Newly enacted responsibilities of a guardian making personal decisions for a disabled person in Illinois
While the law presumes that an adult 18 years of age or older is capable of handling their own affairs, a guardian may be appointed to serve as a substitute decision maker if a person is disabled because of mental deterioration, physical incapacity, mental illness, or developmental disability.
A guardian may be appointed if the disability prevents the person from making or communicating responsible decisions about their personal and/or financial affairs. The duties and responsibilities of a guardian for personal decisions are set forth in 755 ILCS 5/11a-17 and include, among other things, making decisions regarding the support, care, comfort, health, education … maintenance and professional services for the person under a disability.
Recently, the Illinois Legislature added a subsection ( g ) to 755 ILCS 5/11a-17, effective Jan. 1, 2017, which expanded the rights of a disabled person's family members and added to the duties of a guardian of the disabled person's person. New subjection ( g ) expands the rights of a disabled person's adult children which the Court in Struck v. Cook County Public Guardian, 387 Ill.App.3d 867, 901 N.E.2d 946 ( 1st Dist. 2008 ) limited to alerting the court to potential harm and asking the court to intervene. While adult children seemingly still cannot challenge a guardian's decisions, 755 ILCS 5/11a-17( g ) explicitly provides a disabled person's adult children with certain rights and provides a procedure through which an adult child can seek court-ordered visitation with the disabled person.
Subsection ( g ) requires that a guardian of the person make reasonable efforts to communicate with a disabled person's adult children regarding the disabled person's status and may require the guardian to authorize visitation between a disabled person and his or her adult children. Subjection ( g )( 1 ) requires that, absent a court order to the contrary, a guardian must use reasonable efforts to notify a disabled person's adult children of: ( i ) the disabled person's admission to the hospital or hospice program; ( ii ) the disabled person's death; and ( iii ) the arrangements for the disposition of the disabled person's remains. Subsection ( g )( 2 ) authorizes adult children of a disabled person to take specific actions if they believe a guardian is unreasonably preventing them from visiting a disabled person by requesting the Court to order the guardian to permit visitation between a disabled person and the adult child. Before the court authorizes visitation between the adult child and a disabled person, the court must find that the requested visitation is in the best interests of a disabled person.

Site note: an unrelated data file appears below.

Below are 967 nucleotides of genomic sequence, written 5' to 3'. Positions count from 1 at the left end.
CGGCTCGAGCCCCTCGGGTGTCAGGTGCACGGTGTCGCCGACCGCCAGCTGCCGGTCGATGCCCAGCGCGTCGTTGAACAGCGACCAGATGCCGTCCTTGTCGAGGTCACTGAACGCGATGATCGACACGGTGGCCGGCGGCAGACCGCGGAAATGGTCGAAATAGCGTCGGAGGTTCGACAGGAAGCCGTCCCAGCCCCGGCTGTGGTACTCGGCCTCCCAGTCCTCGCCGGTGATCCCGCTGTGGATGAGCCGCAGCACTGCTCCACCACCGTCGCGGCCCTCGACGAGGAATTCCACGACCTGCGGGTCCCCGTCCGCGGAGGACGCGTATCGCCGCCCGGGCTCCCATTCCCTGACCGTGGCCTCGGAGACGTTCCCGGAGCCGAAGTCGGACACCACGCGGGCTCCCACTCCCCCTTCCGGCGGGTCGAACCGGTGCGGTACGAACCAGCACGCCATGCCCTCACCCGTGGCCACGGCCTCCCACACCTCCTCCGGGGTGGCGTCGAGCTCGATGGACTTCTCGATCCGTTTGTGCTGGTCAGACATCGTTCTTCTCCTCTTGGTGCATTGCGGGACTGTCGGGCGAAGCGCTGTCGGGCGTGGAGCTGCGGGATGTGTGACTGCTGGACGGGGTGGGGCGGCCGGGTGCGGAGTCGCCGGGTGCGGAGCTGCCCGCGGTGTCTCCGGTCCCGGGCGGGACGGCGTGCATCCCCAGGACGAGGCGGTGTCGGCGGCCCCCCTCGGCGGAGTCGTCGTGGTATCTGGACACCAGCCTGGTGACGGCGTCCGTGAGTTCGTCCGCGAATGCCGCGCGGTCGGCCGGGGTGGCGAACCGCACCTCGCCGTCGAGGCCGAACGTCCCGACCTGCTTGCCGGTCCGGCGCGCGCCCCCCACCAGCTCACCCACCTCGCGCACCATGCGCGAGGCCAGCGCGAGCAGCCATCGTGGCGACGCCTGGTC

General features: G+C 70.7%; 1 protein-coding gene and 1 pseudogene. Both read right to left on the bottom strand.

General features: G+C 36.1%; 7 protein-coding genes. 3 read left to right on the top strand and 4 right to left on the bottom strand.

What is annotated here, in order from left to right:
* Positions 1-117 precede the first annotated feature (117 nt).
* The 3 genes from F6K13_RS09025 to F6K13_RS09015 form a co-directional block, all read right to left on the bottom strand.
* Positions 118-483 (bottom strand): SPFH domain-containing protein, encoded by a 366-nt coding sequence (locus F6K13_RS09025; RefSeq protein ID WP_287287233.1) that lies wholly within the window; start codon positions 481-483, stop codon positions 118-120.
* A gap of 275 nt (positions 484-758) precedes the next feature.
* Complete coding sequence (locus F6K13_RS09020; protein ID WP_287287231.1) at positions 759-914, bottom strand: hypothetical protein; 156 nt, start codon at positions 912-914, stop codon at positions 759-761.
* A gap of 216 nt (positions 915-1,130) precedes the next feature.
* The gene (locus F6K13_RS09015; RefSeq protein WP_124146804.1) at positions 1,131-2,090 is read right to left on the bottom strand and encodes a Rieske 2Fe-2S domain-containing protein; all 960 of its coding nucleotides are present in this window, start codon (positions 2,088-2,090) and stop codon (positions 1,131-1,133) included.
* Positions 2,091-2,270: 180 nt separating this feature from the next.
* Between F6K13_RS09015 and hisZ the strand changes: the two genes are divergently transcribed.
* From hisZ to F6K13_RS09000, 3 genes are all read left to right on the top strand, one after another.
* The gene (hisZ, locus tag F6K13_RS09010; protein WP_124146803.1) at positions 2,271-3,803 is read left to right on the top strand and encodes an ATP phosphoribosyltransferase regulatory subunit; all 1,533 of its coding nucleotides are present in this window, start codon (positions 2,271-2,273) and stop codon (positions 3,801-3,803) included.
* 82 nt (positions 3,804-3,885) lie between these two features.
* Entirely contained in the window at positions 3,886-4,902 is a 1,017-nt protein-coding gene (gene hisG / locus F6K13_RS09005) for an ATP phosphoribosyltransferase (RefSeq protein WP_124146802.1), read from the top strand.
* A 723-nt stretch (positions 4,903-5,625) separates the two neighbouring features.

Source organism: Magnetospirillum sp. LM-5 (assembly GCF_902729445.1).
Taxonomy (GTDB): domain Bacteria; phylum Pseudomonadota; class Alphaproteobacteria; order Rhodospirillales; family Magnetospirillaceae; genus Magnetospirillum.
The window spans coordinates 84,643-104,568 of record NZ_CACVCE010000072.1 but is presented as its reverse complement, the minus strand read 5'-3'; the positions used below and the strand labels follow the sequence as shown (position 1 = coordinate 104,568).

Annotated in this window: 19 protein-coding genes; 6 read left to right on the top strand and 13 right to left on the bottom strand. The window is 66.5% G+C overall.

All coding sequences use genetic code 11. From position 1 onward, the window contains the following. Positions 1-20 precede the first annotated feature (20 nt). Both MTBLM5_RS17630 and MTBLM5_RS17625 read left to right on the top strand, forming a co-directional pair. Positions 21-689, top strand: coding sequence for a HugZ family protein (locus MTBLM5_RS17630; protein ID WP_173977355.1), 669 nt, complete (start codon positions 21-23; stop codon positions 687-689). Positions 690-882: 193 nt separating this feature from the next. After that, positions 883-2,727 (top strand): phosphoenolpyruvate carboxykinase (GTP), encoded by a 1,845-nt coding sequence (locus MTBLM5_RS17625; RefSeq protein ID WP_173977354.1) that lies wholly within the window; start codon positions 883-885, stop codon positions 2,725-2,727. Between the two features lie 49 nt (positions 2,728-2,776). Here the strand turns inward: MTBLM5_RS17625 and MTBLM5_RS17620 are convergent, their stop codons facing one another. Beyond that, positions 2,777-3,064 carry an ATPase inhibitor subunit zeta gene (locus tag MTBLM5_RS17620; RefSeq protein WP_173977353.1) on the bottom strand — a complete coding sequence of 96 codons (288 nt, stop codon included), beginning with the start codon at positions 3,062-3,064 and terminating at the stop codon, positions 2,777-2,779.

Actions by a guardian of the person under subjection ( g )( 1 ) and court findings under subsection ( g )( 2 ) must be made conforming as closely as possible to what the disabled person, if competent, would have done. Where possible, the guardian should consider a disabled person's previously expressed preferences and make decisions in accordance with those preferences. If the disabled person wishes are unknown or remain unknown, 755 ILCS 5/11a-17( e ) requires decisions be made on the basis of a disabled person's best interest as determined by the guardian by considering, among other things, the benefits, risks, and any alternatives.
If you have a family member or loved one that has been or may be adjudicated a disabled person due to mental deterioration, physical incapacity, mental illness, or developmental disability, an experienced guardianship attorney can ensure your rights are protected and obligations fully understood. If you are interested in learning more about how to ensure the personal and financial security for a family member or loved one that has been or may be adjudicated a disabled person, please feel free to contact any of Clark Hill's experienced guardianship attorneys.
Chris Hopkins is an associate in the litigation practice group at Clark Hill PLC and helps individuals, families and closely held business owners avoid and resolve difficult transitions of wealth, businesses and real property.